Tomato Guide

Tips for choosing and using the right tomato varieties, plus how to make fresh tomato sauce

Categories:
Tomato, Summer

Fresh tomatoes are in season from mid-July to late August, and there is nothing quite like a warm tomato picked off the vine. If you're not growing tomatoes, try to get some at a local farm stand. Supermarkets often carry good quality tomatoes in the summer, so look around the produce section and, at all costs, avoid any square, cold, pink specimens. Although you can get tomatoes year-round, they taste best in the summer. If you absolutely must have a fresh tomato in the dead of winter, try Roma, cherry or grape tomatoes as they generally have better off-season flavor.

  • Beefsteaks are the big, juicy late-summer beauties that can weigh up to a pound each. With their mild flavor and thick flesh, they are perfect in a BLT, or even just for eating out-of-hand. Beefsteaks have a high water content, and are better eaten raw in salads or sandwiches than they are cooked.

  • Romas, also known as plum tomatoes, are great for sauce as they are relatively dry. They're tangy and thin-skinned with few seeds.

  • Minis (Cherry, Grape, sweet 100, etc.) are extra-sweet, with full flavor and thin skins. These tomatoes are delicious cooked and raw. Pack them with lunches for an easy accompaniment or mid-afternoon snack. Try them sautéed as a side dish, cooked with herbs and olive oil for a quick tomato sauce, or tossed in a salad. Combine different sizes and colors (yellow, red or orange) for enticing presentations.

  • Heirlooms range widely in terms of size, color and flavor, but generally taste the most "tomato-like" of all varieties. The use of the term "heirloom" is often debated; some say a variety must be 100 years old to be considered an heirloom, others say 50 years is old enough, while others say a variety that's been around since the end of World War II or at least three human generations is an heirloom. All agree heirlooms must be bred with open-air pollination and cannot contain any genetically modified organisms. They also agree old-time varieties of tomatoes are special. A tomato salad or Panzanella made with heirlooms is a truly beautiful dish, and will be the star of any potluck.

  • Hothouse (on-the-vine) are available year-round and are mild in flavor. Some are flavorful, some not.
     

Tomato Tips:

  • Choose tomatoes that are heavy for their size and intensely colored. They should be firm, but not rock-hard. Heirloom tomatoes might have blemishes, which don't necessarily affect quality. Smell the blossom end — it should have an earthy, fresh tomato smell.

  • Never refrigerate tomatoes — it makes them mealy. They last at room temperature for about 2 to 3 days. If you need to ripen a tomato, put it in a perforated paper bag for a day or two. To help you remember this very important tip about tomatoes, read one of our editor's vivid tomato memories.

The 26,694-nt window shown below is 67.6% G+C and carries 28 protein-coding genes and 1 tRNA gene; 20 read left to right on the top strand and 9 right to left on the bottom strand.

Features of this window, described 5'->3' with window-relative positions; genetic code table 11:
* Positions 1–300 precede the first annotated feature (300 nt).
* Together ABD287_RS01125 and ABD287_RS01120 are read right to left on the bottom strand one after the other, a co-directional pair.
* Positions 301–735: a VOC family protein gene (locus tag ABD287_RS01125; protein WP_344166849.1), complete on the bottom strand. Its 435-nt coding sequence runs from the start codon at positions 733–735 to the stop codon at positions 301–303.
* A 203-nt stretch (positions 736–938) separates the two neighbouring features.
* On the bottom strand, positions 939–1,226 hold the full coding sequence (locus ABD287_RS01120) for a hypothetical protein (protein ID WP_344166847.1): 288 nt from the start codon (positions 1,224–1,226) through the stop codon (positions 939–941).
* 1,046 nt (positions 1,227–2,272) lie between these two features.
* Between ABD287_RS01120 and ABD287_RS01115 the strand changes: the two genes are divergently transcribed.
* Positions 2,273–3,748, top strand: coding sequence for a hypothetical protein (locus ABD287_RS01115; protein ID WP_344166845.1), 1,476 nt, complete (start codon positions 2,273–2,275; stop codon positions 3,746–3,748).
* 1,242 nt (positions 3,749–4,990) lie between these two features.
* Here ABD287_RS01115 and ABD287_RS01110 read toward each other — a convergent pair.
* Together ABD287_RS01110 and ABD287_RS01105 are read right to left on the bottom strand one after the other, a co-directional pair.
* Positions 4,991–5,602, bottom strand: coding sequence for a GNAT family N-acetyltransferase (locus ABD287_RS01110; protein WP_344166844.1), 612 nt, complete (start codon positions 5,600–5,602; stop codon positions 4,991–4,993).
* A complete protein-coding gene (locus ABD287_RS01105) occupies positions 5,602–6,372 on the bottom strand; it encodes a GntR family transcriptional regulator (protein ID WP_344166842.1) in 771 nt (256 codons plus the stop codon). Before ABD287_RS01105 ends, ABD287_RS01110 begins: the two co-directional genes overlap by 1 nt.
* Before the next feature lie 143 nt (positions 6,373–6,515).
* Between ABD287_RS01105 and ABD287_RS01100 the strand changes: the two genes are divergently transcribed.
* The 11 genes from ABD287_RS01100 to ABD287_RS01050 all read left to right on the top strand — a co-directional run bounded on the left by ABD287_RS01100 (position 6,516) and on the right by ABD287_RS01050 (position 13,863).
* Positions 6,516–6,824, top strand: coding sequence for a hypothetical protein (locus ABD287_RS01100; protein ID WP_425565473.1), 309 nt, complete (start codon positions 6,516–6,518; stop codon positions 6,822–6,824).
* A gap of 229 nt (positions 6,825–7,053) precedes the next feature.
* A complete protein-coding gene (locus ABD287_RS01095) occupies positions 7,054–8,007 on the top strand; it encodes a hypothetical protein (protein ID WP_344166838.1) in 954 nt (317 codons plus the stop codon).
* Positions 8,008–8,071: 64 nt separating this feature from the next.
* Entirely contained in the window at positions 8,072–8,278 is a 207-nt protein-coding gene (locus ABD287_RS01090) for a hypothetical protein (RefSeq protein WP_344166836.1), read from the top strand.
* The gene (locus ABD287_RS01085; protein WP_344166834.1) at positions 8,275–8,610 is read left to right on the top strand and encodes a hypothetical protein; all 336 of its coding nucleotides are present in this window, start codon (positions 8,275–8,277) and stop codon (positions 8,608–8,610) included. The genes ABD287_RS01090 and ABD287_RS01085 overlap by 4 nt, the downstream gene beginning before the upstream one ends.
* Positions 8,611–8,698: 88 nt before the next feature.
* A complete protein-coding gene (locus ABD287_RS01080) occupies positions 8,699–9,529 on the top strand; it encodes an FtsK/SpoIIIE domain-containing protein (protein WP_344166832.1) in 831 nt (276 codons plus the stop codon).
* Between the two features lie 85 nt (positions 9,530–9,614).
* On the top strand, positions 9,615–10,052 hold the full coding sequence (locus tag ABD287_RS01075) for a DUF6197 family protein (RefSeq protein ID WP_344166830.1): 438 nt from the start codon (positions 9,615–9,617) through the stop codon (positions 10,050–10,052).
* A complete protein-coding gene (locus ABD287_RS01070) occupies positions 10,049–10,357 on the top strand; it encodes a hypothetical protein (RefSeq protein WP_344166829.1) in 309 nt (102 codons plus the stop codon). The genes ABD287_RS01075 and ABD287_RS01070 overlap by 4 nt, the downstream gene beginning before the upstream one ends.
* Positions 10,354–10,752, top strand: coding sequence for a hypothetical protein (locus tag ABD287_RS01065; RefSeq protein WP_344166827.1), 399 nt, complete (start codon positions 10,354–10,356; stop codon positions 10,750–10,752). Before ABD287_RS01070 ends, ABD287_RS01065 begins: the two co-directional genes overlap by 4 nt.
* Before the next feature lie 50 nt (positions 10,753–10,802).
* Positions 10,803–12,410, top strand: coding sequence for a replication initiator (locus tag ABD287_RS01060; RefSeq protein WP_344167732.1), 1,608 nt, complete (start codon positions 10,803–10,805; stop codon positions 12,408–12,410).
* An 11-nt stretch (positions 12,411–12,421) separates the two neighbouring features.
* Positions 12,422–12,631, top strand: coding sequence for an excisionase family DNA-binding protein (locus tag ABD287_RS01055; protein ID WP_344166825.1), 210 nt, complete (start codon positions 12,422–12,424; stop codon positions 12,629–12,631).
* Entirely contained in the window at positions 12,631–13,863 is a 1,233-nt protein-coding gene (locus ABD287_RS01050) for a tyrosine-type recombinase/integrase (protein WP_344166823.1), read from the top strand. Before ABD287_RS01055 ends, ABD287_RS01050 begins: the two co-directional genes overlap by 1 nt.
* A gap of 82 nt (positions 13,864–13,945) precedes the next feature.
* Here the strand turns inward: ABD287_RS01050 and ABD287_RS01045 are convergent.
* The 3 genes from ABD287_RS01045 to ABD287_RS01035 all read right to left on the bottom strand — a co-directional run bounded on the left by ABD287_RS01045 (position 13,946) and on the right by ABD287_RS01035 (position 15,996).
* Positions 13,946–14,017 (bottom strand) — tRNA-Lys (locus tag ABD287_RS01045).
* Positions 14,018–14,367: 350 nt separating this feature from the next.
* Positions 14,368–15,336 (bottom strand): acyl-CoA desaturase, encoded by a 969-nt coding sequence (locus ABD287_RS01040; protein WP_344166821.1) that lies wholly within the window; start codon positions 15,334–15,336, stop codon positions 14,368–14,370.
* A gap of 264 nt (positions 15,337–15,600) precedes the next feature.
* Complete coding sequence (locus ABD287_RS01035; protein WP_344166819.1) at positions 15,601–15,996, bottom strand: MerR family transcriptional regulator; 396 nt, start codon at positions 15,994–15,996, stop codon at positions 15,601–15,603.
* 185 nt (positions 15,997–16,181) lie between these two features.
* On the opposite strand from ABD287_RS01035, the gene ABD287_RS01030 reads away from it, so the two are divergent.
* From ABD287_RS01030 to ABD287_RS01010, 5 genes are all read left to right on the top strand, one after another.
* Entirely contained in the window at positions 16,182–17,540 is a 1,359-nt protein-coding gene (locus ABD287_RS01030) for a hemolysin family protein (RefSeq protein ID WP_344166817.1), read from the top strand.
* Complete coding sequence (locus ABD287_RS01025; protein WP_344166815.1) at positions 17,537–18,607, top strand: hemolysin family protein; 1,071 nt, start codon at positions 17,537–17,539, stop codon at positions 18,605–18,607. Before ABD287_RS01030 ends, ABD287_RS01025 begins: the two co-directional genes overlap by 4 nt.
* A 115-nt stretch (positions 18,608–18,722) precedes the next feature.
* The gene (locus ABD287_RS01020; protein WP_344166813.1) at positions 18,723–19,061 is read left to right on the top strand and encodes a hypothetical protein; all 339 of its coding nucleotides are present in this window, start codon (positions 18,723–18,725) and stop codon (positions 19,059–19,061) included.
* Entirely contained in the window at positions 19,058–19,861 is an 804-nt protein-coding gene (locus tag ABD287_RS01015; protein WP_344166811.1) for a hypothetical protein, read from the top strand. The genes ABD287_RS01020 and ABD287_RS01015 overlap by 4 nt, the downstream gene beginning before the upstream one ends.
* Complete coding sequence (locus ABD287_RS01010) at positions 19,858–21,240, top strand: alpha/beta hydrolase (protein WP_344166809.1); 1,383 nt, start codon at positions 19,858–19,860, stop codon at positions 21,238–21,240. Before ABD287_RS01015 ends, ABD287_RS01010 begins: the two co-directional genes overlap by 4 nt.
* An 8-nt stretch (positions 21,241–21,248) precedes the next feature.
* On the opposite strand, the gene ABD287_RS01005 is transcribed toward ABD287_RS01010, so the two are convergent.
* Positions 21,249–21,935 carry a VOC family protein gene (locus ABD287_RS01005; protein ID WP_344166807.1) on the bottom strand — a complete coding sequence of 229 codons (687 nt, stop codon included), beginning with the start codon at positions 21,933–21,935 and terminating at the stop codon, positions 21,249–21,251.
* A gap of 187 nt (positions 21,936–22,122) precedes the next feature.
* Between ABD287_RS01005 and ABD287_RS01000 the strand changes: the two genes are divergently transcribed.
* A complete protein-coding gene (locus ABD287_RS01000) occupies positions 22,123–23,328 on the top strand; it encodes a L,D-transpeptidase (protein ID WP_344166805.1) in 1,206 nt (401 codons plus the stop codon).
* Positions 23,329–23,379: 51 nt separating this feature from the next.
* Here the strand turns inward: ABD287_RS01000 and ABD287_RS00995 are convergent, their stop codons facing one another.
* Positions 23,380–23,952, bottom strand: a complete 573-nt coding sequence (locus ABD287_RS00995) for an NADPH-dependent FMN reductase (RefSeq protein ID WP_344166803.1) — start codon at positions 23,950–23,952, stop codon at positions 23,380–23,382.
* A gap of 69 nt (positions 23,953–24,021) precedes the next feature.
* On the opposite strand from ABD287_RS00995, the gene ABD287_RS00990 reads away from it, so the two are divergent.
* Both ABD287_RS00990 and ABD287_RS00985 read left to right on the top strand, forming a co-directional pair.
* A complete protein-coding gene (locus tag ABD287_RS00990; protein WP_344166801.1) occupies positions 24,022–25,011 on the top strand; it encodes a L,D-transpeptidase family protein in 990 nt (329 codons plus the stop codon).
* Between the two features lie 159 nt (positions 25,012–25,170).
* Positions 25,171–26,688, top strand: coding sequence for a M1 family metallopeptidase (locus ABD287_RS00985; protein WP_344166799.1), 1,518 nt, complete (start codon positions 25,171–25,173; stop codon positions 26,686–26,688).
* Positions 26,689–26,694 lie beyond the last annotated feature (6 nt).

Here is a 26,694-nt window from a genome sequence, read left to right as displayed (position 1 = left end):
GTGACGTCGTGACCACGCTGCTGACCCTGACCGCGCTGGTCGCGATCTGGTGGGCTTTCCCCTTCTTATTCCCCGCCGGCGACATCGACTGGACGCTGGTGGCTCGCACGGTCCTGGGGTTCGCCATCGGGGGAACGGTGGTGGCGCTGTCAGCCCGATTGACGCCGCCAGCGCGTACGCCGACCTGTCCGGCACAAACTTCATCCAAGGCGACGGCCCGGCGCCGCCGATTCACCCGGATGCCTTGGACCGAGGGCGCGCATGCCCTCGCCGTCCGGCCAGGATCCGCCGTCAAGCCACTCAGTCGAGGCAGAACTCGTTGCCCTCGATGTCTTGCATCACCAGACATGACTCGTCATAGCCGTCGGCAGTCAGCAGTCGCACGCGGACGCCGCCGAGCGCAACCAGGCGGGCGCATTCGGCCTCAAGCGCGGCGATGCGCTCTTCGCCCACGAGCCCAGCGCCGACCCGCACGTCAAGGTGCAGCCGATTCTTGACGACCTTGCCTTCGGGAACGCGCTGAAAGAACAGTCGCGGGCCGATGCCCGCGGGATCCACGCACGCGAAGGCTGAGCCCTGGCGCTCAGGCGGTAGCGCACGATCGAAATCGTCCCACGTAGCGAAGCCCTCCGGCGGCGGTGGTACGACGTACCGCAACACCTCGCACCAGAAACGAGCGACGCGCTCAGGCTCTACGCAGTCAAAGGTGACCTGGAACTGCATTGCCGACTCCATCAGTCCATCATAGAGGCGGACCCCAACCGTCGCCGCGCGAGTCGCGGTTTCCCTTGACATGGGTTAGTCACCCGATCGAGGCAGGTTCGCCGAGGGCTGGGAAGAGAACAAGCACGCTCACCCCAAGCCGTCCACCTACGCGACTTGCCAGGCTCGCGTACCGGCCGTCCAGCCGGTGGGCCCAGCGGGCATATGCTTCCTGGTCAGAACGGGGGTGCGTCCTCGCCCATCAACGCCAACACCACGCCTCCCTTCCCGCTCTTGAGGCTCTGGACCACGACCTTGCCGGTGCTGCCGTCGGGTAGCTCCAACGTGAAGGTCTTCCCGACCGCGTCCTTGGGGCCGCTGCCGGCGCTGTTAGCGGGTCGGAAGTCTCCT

• Use a serrated or razor-sharp knife to slice tomatoes.

  • If you're making salsa, you can use the wide holes of a box grater to both peel and finely chop. Grate quartered tomatoes up to the skin; discard the skin.

Cooking:

  • Although you don't have to peel tomatoes, it's a nice touch for long-cooked dishes. Otherwise, the peel comes off during cooking and it can catch in your throat when you're eating the finished dish. The easiest way to peel three or more tomatoes is to make a small, shallow X on the bottom of the tomato, and then cut out the top core. Immerse the tomato in boiling water for about 10 seconds — just long enough to loosen the skin — and then transfer to ice water. Take care to not leave the tomato in the boiling water too long; you don't want the tomato to cook. When the tomato has cooled, the skin will easily slip off. If you only need one or two tomatoes and you're serving them raw, an extremely sharp vegetable peeler will also get the job done.

  • To seed a tomato, cut it in half across the middle, then squeeze out the seeds and juice into a strainer placed over a bowl. Discard the seeds. Add the juice to salad dressings or stews.

  • You can make your own sun-dried tomatoes in the oven. Smaller varieties like cherry, pear and plum tomatoes work best — just make sure you use tomatoes all of a similar size. Preheat the oven to 200 degrees F and put a rack on a baking sheet. Halve the tomatoes lengthwise and lay on the rack, skin side down. Generously sprinkle with kosher salt and freshly ground black pepper and strew some fresh herb sprigs like thyme or rosemary over the top. Roast until the tomatoes are barely moist and shriveled, anywhere from two to six hours, depending on their size.

Fresh Tomato Sauce Techniques:

  • Tomato sauce should either be cooked for 15 minutes, to lose the raw tomato flavor, or for an hour until it develops a mellow and complex flavor.

  • Make 15-minute sauces in a skillet instead of a saucepan so they reduce quicker, and let the sauce sit, covered, while you make the pasta. This allows the flavors in the sauce to meld.

  • The fewer the seeds, the better-suited the tomato for a long-cooked sauce. Cherry tomatoes make an excellent raw or short-cooked sauce, but the seeds develop an unpleasant taste with long-cooking. Roma tomatoes are ideal for a longer-cooked sauce.

  • A food mill is useful for creating an ideally textured tomato sauce; it strains out seeds and skins as it purees.

  • Use the concentrated flavor of oven- or sun-dried tomatoes, tomato paste, roasted or charred tomatoes to enhance a sauce.